be the most popular pet in the United States but all too often the orange
fish can be found floating at the top of their bowls. Why do goldfish die?
"Like with many
pets, people are often unaware of what goldfish really need, they don't
get the advice they need and they don't know the right questions to ask,"
Paula Powell, director of husbandry at the Dallas World Aquarium, told
UPI's Animal Health.
"But even if
the goldfish owner deals with water temperature, filtration and feeding,
the fish could die because it was inbred or diseased -- some varieties
do not do well."
a member of the carp family, is a pretty hardy fish that with proper care
can live 10-to-15 years and even up to 20 years, Powell said.
What a pet owner
should not do is to wake up one Saturday, decide having some goldfish would
be a good idea, buy them and the aquarium and think it will take only a
few hours on the weekend to set everything up.
"There's a plethora
of reference materials in libraries, pet stores and the Web on tropical
fish and each fish deserves to have its owner do a little boning up because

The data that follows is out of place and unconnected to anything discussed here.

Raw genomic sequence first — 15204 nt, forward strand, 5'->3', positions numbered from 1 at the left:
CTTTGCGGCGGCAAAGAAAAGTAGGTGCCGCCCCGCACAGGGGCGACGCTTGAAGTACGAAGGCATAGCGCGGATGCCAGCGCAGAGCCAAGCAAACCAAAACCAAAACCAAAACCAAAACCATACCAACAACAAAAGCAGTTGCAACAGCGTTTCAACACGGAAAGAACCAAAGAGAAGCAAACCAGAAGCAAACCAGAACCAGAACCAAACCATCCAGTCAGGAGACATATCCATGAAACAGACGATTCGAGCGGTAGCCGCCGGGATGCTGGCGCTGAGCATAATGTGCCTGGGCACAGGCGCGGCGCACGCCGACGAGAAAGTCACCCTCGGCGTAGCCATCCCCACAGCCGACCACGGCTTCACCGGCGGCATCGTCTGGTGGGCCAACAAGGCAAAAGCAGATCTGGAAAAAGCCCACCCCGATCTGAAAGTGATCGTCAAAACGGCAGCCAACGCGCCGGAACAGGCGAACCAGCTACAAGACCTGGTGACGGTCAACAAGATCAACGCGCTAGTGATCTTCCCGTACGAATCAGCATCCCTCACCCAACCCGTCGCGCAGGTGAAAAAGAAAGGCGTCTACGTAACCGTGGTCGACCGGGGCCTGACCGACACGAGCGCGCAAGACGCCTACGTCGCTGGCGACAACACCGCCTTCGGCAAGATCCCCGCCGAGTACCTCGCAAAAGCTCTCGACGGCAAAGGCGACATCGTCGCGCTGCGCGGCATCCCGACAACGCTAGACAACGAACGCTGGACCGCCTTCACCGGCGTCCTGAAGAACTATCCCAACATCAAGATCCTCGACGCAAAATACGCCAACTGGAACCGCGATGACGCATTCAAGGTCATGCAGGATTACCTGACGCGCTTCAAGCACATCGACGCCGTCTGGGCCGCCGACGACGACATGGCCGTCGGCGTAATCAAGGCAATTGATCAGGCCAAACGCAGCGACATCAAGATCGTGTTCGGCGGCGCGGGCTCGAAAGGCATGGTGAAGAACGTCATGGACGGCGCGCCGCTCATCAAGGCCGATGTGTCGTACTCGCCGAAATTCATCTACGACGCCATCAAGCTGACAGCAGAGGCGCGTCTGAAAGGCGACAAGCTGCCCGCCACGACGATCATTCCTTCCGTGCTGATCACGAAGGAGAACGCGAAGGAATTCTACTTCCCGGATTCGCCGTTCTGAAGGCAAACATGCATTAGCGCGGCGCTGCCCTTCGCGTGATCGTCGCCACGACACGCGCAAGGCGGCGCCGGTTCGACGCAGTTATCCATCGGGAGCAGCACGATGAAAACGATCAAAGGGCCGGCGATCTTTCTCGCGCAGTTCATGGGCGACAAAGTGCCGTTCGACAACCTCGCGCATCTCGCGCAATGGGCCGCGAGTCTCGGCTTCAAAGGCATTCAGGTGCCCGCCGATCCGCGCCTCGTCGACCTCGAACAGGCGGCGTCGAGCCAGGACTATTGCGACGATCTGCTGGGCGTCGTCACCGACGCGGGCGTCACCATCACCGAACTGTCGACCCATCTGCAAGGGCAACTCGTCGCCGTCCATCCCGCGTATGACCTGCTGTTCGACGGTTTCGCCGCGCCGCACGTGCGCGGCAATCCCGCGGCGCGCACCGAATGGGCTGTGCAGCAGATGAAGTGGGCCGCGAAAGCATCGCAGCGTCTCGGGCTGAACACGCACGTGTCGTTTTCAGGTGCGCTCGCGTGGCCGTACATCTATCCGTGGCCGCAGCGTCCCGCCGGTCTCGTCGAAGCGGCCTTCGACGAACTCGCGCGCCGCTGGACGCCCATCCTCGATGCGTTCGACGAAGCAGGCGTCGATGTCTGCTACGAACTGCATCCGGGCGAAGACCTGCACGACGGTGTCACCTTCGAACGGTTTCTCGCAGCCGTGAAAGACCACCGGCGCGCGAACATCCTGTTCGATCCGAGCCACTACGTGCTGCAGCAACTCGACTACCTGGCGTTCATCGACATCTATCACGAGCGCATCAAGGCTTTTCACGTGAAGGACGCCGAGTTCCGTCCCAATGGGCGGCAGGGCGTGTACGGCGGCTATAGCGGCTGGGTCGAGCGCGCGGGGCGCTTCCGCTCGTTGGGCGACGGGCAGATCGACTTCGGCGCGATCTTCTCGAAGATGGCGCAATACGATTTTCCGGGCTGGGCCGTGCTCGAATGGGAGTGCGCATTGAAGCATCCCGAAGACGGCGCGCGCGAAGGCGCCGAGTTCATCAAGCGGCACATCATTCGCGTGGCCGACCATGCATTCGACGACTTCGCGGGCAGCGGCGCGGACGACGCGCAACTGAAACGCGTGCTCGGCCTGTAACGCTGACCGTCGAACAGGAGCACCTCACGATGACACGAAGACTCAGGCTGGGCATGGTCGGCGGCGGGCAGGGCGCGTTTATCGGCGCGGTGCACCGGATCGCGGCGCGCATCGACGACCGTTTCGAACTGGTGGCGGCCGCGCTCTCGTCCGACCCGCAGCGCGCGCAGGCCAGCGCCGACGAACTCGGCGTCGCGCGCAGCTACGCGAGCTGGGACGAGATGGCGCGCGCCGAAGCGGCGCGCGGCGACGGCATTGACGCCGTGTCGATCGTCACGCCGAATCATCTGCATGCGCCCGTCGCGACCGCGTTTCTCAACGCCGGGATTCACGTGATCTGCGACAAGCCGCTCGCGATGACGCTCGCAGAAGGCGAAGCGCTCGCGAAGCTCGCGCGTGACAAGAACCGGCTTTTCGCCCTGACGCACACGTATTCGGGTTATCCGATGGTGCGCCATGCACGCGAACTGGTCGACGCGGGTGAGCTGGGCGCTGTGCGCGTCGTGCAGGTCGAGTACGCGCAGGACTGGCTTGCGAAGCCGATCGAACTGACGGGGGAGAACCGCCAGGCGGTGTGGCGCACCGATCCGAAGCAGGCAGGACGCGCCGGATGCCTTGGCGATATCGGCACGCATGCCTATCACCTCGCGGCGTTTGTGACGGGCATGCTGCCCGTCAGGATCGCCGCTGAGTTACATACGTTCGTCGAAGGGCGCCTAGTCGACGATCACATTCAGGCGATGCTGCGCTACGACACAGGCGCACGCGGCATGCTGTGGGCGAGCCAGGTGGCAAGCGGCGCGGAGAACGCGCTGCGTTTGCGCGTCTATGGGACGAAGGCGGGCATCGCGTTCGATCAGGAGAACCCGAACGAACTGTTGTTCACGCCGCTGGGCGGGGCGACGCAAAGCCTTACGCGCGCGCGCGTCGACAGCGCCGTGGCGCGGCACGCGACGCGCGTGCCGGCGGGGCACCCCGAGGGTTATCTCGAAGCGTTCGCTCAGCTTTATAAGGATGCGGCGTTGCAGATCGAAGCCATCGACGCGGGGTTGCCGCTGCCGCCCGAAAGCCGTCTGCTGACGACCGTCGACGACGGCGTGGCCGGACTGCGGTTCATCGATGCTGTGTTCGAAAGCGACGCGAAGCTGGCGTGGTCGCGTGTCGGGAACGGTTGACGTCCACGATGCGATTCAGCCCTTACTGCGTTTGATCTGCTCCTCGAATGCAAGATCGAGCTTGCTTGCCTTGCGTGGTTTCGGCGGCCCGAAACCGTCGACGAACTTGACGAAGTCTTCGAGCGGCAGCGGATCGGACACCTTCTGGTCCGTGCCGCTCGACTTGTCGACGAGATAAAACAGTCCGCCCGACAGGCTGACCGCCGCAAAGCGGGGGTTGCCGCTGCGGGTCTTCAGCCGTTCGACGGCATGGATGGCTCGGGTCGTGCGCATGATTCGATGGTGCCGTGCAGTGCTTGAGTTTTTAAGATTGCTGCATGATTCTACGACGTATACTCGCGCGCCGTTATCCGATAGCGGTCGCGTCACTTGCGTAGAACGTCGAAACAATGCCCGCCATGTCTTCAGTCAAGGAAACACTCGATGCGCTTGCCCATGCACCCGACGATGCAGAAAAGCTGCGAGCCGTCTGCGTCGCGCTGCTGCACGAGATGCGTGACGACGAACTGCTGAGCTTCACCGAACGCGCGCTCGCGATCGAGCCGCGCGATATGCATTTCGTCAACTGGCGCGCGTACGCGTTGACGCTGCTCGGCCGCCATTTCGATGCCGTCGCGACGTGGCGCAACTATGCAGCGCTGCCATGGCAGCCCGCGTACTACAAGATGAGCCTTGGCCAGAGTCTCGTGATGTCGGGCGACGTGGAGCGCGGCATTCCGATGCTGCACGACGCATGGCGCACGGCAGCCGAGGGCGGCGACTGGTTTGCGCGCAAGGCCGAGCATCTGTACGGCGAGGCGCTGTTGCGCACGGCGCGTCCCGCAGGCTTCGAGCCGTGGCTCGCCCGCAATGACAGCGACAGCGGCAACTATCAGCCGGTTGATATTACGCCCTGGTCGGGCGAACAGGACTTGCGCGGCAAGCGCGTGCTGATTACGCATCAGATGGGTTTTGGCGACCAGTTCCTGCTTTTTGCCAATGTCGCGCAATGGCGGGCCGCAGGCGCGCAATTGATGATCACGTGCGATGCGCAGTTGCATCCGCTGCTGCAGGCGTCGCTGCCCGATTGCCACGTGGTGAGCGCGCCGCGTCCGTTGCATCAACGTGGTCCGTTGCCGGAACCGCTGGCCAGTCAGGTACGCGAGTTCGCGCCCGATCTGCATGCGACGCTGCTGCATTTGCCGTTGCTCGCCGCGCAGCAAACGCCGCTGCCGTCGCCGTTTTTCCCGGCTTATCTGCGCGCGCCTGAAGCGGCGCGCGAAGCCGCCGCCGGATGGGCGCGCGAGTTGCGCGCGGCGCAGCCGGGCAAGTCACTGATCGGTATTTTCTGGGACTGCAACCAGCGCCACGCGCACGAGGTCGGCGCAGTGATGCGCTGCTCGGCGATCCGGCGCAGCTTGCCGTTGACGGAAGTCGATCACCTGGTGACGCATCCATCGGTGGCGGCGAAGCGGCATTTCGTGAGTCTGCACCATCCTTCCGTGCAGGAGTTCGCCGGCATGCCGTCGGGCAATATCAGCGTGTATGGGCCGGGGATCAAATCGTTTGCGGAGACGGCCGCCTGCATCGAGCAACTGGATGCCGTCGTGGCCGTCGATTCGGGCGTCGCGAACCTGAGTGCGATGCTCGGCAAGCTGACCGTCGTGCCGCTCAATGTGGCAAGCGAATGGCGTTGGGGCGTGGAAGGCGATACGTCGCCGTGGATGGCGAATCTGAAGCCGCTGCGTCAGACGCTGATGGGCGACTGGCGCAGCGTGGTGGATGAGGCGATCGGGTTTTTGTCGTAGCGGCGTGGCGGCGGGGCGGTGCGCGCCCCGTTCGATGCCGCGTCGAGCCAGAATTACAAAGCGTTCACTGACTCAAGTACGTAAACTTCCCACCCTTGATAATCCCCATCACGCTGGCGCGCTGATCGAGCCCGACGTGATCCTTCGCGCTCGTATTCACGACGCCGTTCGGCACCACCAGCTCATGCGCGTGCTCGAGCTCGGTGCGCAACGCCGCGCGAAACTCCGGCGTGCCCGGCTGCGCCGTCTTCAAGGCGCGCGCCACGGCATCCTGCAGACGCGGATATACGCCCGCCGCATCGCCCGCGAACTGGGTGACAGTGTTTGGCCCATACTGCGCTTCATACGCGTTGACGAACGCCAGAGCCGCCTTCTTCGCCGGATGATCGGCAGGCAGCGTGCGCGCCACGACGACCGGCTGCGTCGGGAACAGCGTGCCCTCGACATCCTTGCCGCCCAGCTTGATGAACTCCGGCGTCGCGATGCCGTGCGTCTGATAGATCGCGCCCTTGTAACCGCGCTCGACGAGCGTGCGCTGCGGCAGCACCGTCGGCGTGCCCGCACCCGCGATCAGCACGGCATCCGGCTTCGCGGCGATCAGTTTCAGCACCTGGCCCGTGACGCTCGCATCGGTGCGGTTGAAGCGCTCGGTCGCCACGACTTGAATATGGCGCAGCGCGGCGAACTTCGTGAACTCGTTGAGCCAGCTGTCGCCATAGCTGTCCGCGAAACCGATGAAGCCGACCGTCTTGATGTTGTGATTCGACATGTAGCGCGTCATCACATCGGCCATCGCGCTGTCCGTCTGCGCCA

if properly maintained a goldfish can be a 10-year or more commitment,"
George Parsons, director of aquarium collections at the John G. Shedd Aquarium
in Chicago, told UPI.
When a pet owner
determines what type of goldfish he or she wants, that person also must
decide how many fish, what type of aquarium, what type of filter, vacuum,
gravel or heater will be needed. Prepare to do some math.
Sanctuary, a Web page on petlibrary.com, suggests using the following formula
to determine how many fish can live in a
-- Surface Area = Length
-- Inches of goldfish =
Surface Area divided by 30
if the tank is 18 inches long, 10 inches deep, and 10 inches high, multiply
the length (18) by the depth (10), which equals 180 square inches of surface
area. A goldfish needs 30 square inches of surface area for each inch of
fish. This size tank could accommodate six one-inch fish, three two-inch
fish, two three-inch fish, or a combination.